Tuesday, February 21, 2012

February 19: A “Nostorm” for Baltimore

That’s right, we had a nostorm, not a snowstorm.   For days, the computer models went back and forth on this one.  Early on, it looked like DC and Baltimore would be ground zero for a significant Mid Atlantic snowfall.  But then the models began tracking the storm further to our south, and moving it quickly out to sea.   And the bulls eye for heavy snow turned out to be southwestern and central Virginia.
Let’s look at the factors that contributed to a “near miss” for Baltimore.
Not An Ideal “Snowmaker” Setup
To get heavy snow in Baltimore, we need three key ingredients:  (1) A rapidly intensifying coastal cyclone (nor’easter) moving slowly up the coast (tracking from south to north); (2) a deep layer of cold air, and (3) abundant oceanic moisture.
As the surface synoptic chart below shows ) (7 pm, February 19), a cyclone did develop along the Gulf of Mexico and track across the southeastern U.S.  However, the jet stream – which has been stuck in a zonal or “west to east” configuration most of this winter - never developed a deep loop or “trough” along the east coast.   These troughs tend to draw coastal cyclones northward along the coast.   The February 19 storm instead tracked nearly due east, emerging into the Atlantic south of the Outer Banks.   It moved quickly, meaning fewer hours for heavy snow to accumulate, nor did not undergo the rapid deepening that characterizes truly heavy snowfalls.

One of the key reasons why this low failed to rapidly deepen hinged on the configuration of the jet stream (see chart below).   This chart shows the winds at the 30,000 foot level.   The jet had split into two separate streams:  A weak northern stream draped across New England, and a vigorous southern branch with a core of 150 mph winds across Georgia.   This “split flow” pattern is often a precursor of big East Coast snowstorms.   However, the trough in the northern branch failed to link up or “phase” with the trough in the southern branch.   Had this occurred, a much deeper trough would have set up over the East Coast.  This would have promoted a rapidly intensifying storm that moved north along to the coast (the classic “snowmaker” type of nor’easter for the Mid Atlantic).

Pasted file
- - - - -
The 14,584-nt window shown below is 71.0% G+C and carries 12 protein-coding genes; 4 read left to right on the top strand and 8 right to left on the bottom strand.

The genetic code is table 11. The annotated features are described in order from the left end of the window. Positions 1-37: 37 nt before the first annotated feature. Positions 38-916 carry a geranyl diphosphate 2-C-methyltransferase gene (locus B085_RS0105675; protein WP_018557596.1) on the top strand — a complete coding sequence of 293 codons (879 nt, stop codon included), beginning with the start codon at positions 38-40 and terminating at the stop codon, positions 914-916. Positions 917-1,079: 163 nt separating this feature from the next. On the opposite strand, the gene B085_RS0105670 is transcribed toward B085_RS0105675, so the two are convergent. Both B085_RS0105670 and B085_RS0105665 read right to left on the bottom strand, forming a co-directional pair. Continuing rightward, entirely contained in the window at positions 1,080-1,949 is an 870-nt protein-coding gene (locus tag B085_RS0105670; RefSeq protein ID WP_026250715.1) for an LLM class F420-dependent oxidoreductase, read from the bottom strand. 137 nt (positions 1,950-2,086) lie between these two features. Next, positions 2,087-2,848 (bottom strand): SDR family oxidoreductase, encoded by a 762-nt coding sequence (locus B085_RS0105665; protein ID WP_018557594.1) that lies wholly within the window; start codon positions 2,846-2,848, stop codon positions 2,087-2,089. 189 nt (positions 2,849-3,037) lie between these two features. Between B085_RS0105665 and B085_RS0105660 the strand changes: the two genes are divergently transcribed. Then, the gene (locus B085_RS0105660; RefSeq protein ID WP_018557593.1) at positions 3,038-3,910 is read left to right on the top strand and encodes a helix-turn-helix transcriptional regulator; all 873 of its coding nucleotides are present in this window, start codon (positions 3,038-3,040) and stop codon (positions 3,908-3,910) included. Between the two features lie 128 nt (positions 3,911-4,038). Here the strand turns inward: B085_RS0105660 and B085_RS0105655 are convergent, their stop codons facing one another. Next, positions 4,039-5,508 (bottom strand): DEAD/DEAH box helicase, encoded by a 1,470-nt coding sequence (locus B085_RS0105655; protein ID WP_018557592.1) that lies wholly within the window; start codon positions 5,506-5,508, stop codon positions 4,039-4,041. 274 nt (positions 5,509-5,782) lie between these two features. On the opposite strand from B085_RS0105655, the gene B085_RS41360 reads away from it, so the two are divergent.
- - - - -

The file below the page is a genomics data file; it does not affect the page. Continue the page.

Cold Enough For Snow
The second main ingredient, a fairly deep layer of subfreezing air from surface through at least 5,000 feet, was present in this case.   In fact, one of the key elements is called cold air damming, in which a cold, dense air mass gets wedged up against the eastern slopes of the Blue Ridge.  The figure below shows the characteristic surface pressure ridge east of the mountains when damming is in place.   Note how the isobars (black solid lines) sag to the south east of the mountains, indicating dense, cold air flowing southward.  Superimposed on the isobars is the distribution of precipitation as revealed by regional radar.  While the precipitation fell as rain over North Carolina, the heavy batch over Kentucky, southwest Virginia and streaming east across Central Virginia is snow, forming within a deep, cold air mass.

The figure below shows the actual air temperatures at 5,000 feet, the critical snow-forming layer in the clouds.   The closed vortex of the coastal low is centered over North Carolina’s Outer Banks.  To its west, a tongue of very cold air is being drawn southward (blue and purple colors), over the Appalachians and into the cold damming region east of the mountains.   Temperatures at 5,000 feet were -4 to -8 °C, plenty cold for vigorous snow formation.

On A Knife Edge:  Insufficient Moisture Over Baltimore
The southern track of this storm put the Baltimore region on the extreme northern fringe of the storm system, where clouds were being undercut by very dry air in the lowest several thousand feet.   This resulted in a sharply delineated border or northern edge to the heavy precipitation, which remained mainly south of DC.   The sharp cutoff in snow is shown on the regional radar image below.   Superimposed on the radar image is the amount of moisture contained in the air (solid lines and green shaded regions) – a quantity called “precipitable water”.   You will note over an 1” of liquid available to the storm along the Outer Banks, but the precip water drops off rapidly moving north toward Baltimore.  Because the air was so dry over us, any snowflakes that managed to develop completely sublimated before reaching the surface. 

Major Impacts Over Appalachia
The snow that did fall north and west of the low’s center was heavy and wet, thanks to large precipitable water content close to the storm’s center.  Snow totals ranging from 6” to 10” were fairly widespread across southern WV and southwest VA, with locally higher amounts at the highest elevations.    The snow accumulation map below reveals a fairly compact region of heavy snow:

Over 1000 traffic accidents were reported across the snow region, and as predicted, the blanket of heavy snow brought down tree limbs onto electric utilities.  More than 60,000 power outages led to an extended period of power restoration.  The map below shows “ground zero” for these outages on the day after the storm:

Lucky This Time…
In a nutshell, Baltimore dodged a bullet, thanks to a weaker storm that moved rapidly and too far to our south.   But I find it instructive to do a careful post-mortem of these “near misses” because there are always important meteorological lessons to be learned!

1 comment:

  1. Thanks for the great explanation! Glad we missed it. :)